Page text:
John George Iii
JOHN GEORGE III. (1647-1691), elector of Saxony, the only son of John George II., was born on the zoth of June 1647. He forsook the vacillating foreign policy of his father and in June 1683 joined an alliance against France. Having raised the first standing army in the electorate he helped to drive the Turks from Vienna in September 1680, leading his men with great gallantry; but disgusted with the attitude of the emperor Leopold I. after the victory, he returned at once to Saxony. However, he sent aid to Leopold in 1685. When Louis XIV.'s armies invaded Germany in September 1688 John George was one of the first to take up arms against the French, and after sharing in the capture of Mainz he was appointed commander-in-chief of the imperial forces. He had not, however, met with any notable success when he died at Tubingen on the 12th of September 1691. Like his father, he was very fond of music, but he appears to have been less extravagant than John George II. His wife was Anna Sophia, daughter of Frederick III King of Denmark, and both his sons, John George and Frederick Augustus, became electors of Saxony, the latter also becoming king of Poland as Augustus II.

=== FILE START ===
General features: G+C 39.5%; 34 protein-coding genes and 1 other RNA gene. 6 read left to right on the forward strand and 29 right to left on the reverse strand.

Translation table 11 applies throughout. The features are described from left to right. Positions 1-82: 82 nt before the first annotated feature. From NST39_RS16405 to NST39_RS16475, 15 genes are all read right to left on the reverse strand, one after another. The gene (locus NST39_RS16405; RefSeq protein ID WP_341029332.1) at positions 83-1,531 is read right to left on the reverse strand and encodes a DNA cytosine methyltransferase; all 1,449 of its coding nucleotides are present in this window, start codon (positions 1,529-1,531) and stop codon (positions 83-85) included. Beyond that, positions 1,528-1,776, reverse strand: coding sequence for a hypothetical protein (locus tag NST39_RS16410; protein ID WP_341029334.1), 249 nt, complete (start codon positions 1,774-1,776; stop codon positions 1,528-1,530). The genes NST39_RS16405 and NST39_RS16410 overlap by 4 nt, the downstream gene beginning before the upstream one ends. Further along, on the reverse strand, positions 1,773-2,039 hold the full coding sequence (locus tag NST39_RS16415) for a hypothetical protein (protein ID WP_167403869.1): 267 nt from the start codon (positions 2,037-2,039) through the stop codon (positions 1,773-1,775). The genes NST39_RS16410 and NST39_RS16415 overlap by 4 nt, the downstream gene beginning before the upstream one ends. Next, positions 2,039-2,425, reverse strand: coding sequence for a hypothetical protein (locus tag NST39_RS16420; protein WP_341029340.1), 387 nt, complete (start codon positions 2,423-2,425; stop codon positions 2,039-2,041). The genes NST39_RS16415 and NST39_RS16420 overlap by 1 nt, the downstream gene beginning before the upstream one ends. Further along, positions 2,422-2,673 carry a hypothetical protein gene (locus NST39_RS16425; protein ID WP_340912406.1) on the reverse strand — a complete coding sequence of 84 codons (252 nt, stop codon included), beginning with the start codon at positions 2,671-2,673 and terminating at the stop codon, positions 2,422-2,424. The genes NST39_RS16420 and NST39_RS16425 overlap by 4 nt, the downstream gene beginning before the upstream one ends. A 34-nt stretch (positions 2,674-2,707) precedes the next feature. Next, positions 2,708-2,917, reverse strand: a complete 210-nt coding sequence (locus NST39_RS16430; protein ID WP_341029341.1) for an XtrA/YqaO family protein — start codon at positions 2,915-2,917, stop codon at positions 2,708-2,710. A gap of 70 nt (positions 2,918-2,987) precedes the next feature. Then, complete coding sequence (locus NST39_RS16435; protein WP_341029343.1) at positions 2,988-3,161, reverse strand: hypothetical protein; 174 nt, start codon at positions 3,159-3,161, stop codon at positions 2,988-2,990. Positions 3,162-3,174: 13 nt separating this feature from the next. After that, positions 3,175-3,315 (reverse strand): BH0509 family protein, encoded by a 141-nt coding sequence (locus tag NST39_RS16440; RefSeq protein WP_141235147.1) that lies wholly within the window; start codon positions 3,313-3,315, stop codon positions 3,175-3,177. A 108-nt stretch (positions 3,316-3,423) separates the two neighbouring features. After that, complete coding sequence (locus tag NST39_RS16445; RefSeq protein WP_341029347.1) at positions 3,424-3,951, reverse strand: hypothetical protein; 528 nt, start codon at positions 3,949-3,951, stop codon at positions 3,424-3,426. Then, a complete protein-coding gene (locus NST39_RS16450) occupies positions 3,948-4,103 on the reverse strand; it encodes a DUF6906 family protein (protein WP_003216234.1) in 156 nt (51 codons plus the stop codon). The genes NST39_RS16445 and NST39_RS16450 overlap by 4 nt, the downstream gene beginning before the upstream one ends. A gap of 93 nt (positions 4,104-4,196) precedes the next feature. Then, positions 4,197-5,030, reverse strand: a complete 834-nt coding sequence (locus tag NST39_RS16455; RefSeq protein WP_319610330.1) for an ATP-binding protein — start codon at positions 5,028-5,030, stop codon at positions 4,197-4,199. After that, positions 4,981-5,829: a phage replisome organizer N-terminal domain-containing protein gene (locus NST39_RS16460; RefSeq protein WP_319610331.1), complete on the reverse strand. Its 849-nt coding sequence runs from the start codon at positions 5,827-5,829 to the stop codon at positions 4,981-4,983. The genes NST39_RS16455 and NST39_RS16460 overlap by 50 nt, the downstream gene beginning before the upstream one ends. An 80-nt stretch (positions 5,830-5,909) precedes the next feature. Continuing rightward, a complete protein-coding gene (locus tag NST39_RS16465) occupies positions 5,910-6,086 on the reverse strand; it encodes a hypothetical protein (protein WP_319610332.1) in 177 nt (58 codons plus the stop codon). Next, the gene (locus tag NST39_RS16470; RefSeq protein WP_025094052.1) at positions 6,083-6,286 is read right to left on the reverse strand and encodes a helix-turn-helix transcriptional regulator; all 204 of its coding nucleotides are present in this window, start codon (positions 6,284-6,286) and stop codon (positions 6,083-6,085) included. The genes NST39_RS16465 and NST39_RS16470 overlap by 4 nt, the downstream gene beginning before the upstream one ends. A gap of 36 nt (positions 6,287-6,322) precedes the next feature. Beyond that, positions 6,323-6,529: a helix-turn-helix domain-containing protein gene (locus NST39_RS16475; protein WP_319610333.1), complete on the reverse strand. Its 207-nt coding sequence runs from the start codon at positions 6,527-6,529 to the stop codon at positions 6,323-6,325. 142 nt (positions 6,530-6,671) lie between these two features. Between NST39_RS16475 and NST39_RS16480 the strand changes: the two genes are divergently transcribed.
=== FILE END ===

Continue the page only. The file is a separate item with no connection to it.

Note - this article incorporates content from Encyclopaedia Britannica, Eleventh Edition, (1910-1911)